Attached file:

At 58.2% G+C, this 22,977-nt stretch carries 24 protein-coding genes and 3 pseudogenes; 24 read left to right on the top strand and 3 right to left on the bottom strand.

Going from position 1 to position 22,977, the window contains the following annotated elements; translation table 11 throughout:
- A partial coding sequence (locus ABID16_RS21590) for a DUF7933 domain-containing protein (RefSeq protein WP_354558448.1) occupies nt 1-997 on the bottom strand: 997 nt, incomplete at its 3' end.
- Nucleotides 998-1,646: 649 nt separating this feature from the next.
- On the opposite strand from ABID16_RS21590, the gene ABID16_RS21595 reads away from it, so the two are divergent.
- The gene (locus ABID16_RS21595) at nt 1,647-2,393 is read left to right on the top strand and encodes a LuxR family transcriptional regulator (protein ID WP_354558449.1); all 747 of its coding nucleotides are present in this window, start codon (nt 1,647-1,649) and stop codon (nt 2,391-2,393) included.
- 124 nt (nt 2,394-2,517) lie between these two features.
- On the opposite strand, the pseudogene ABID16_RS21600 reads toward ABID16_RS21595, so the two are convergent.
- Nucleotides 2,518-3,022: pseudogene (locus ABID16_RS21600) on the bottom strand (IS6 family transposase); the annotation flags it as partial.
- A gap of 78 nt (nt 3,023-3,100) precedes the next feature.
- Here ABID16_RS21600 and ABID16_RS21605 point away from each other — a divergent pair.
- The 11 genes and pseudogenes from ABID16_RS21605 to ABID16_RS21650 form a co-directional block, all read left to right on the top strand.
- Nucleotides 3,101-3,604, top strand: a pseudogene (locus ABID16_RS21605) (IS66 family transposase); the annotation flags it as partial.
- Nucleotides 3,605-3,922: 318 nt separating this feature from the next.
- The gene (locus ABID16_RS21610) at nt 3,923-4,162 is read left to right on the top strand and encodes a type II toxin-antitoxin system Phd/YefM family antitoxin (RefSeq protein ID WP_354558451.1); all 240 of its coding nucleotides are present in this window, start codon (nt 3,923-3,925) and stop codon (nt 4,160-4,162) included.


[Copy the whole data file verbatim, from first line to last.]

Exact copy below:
At 58.2% G+C, this 22,977-nt stretch carries 24 protein-coding genes and 3 pseudogenes; 24 read left to right on the top strand and 3 right to left on the bottom strand.

Going from position 1 to position 22,977, the window contains the following annotated elements; translation table 11 throughout:
- A partial coding sequence (locus ABID16_RS21590) for a DUF7933 domain-containing protein (RefSeq protein WP_354558448.1) occupies nt 1-997 on the bottom strand: 997 nt, incomplete at its 3' end.
- Nucleotides 998-1,646: 649 nt separating this feature from the next.
- On the opposite strand from ABID16_RS21590, the gene ABID16_RS21595 reads away from it, so the two are divergent.
- The gene (locus ABID16_RS21595) at nt 1,647-2,393 is read left to right on the top strand and encodes a LuxR family transcriptional regulator (protein ID WP_354558449.1); all 747 of its coding nucleotides are present in this window, start codon (nt 1,647-1,649) and stop codon (nt 2,391-2,393) included.
- 124 nt (nt 2,394-2,517) lie between these two features.
- On the opposite strand, the pseudogene ABID16_RS21600 reads toward ABID16_RS21595, so the two are convergent.
- Nucleotides 2,518-3,022: pseudogene (locus ABID16_RS21600) on the bottom strand (IS6 family transposase); the annotation flags it as partial.
- A gap of 78 nt (nt 3,023-3,100) precedes the next feature.
- Here ABID16_RS21600 and ABID16_RS21605 point away from each other — a divergent pair.
- The 11 genes and pseudogenes from ABID16_RS21605 to ABID16_RS21650 form a co-directional block, all read left to right on the top strand.
- Nucleotides 3,101-3,604, top strand: a pseudogene (locus ABID16_RS21605) (IS66 family transposase); the annotation flags it as partial.
- Nucleotides 3,605-3,922: 318 nt separating this feature from the next.
- The gene (locus ABID16_RS21610) at nt 3,923-4,162 is read left to right on the top strand and encodes a type II toxin-antitoxin system Phd/YefM family antitoxin (RefSeq protein ID WP_354558451.1); all 240 of its coding nucleotides are present in this window, start codon (nt 3,923-3,925) and stop codon (nt 4,160-4,162) included.